'The planet is finite': Edward Burtynsky on bearing witness to our impact on the world
The renowned Canadian photographer recently delivered the Ontario Heritage Trust lecture
Renowned photographer Edward Burtynsky has an origin story about the start of his illustrious career. It was his first assignment as a student at Ryerson Polytechnic Institute: to go out and photograph "evidence of man."
"This is 1976," Burtynsky explained in a recent online talk for the Ontario Heritage Trust. "And as I started thinking about that idea, I thought, 'Well, what can I do with this?'"
The question brought him back to his hometown of St. Catharines, Ont.
"There were remnants of the Welland Canal all through the city that I remembered seeing as a kid, riding my bike," Burtynsky said.
Burtynsky went back and photographed those remnants. In the process, he stumbled upon something big.
"I really realized that with a camera, you can be the kind of alien," he said.
He began to wonder, "if I was an alien from another planet and I had to come here and show what we, as humans, were doing to the planet, what would I photograph?"
Burtynsky says the answer to that question brought him back to earlier experiences working assembly lines, and particularly in underground mining in northwestern Ontario. He says it was "an incredible opening of my eyes to the scale of industry in Canada and abroad."
You can see the evidence of those experiences, and that first Ryerson assignment, in Burtynsky's award-winning photographs and projects, which have covered everything from shipbreaking in Bangladesh, to the rampant industrialization of China, to the mining industry in Sudbury.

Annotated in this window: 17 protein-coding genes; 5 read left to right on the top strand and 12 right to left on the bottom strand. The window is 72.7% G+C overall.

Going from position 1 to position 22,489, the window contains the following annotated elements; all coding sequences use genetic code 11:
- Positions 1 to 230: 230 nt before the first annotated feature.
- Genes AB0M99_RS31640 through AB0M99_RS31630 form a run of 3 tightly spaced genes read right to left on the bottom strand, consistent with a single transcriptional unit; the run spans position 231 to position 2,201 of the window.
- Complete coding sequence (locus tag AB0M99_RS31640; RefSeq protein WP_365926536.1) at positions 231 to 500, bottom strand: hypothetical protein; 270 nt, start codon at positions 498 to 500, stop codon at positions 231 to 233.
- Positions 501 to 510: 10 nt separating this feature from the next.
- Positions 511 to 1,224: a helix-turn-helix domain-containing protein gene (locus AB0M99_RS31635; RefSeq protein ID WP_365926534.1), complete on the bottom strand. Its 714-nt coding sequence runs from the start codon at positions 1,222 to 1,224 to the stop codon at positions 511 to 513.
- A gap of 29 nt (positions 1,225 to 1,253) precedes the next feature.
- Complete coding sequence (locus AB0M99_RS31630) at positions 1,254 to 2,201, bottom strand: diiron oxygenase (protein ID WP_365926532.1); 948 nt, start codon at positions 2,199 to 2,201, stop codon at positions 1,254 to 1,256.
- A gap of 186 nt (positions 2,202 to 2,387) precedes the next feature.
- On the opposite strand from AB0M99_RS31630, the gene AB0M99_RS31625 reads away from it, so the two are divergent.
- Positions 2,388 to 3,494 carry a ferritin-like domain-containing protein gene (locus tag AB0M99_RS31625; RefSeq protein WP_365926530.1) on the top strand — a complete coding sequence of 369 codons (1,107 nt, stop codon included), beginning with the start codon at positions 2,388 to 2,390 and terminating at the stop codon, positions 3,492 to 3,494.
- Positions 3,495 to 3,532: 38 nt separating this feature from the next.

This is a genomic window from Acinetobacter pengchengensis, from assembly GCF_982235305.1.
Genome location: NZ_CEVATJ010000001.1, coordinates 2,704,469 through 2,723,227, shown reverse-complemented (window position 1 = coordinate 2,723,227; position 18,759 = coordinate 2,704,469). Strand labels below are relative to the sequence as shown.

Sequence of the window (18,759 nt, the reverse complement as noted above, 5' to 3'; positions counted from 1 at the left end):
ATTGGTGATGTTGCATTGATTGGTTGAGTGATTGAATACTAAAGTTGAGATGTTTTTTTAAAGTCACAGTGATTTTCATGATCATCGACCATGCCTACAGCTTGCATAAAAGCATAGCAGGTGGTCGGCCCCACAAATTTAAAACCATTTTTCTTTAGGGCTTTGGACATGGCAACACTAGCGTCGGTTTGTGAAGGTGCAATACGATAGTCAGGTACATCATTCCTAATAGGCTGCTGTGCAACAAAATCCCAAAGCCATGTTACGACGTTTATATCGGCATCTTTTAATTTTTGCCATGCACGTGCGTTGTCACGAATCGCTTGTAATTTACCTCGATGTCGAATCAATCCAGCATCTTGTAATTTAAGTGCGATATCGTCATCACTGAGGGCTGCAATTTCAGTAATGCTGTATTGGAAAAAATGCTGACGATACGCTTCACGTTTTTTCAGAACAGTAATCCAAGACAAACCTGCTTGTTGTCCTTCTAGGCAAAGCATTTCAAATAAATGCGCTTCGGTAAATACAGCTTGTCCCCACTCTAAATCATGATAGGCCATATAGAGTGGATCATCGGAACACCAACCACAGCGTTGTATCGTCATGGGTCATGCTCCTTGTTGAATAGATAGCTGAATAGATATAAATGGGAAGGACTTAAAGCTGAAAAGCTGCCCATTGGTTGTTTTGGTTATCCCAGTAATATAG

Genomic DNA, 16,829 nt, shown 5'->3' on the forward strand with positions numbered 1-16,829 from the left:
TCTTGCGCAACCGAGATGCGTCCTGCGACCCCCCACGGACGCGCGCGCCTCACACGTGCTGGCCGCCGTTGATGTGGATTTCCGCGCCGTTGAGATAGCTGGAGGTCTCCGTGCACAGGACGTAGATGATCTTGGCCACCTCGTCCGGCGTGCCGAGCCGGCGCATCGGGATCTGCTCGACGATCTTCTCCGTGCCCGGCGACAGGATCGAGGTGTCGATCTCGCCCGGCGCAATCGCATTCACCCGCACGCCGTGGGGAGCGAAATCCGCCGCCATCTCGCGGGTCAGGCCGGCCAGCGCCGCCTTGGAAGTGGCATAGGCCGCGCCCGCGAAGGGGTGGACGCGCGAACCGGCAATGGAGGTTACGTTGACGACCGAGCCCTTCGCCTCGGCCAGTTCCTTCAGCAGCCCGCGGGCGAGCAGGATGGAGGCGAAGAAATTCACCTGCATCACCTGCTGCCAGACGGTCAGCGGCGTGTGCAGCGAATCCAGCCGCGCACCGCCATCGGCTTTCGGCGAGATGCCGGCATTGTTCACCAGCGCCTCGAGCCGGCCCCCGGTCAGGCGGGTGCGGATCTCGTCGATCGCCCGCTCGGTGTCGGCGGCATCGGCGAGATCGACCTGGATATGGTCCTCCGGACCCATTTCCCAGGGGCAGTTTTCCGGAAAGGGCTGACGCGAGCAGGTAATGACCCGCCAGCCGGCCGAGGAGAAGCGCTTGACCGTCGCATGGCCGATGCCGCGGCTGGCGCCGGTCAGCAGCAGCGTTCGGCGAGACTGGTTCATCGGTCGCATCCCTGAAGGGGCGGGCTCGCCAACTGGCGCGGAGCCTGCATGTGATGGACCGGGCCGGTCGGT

At its core, Burtynsky's work is about showing the underbelly of what it takes to make our modern world and the industrial landscapes that craft everything from cars to cities, often in pursuit of unchecked growth.
"That Adam Smith notion of the invisible hand of the market, and the growth is kind of assured if you let it, what it didn't take into consideration is that we live in a finite system," said Burtynsky.
"The planet is finite... We're living this kind of illusion that we can sustain this infinite growth, while not accepting, in full light of day, that we live in a finite situation."
When asked by IDEAS host, Nahlah Ayed, whether he felt as if he were still in some sense working on that first assignment, of finding "evidence of man" in the world around him, Burtynsky was clear.
"Yeah, in many ways I am. Because these things are of scale, and I thought if I was going to show somebody from another planet what we're doing to this planet, I would go to those places. I would think that they're really important."
As to how he'll know when that assignment will be truly complete, Burtynsky turns reflective.
"I do feel like I need to begin to think about, well, what else do I do with my camera?" Burtynsky said. "It's a book that somehow found its last chapter, and now I need to open up a new book."
Here are some photos by Ed Burtynsky that were discussed in his lecture:
* This episode was produced by Melissa Gismondi with help from Greg Kelly.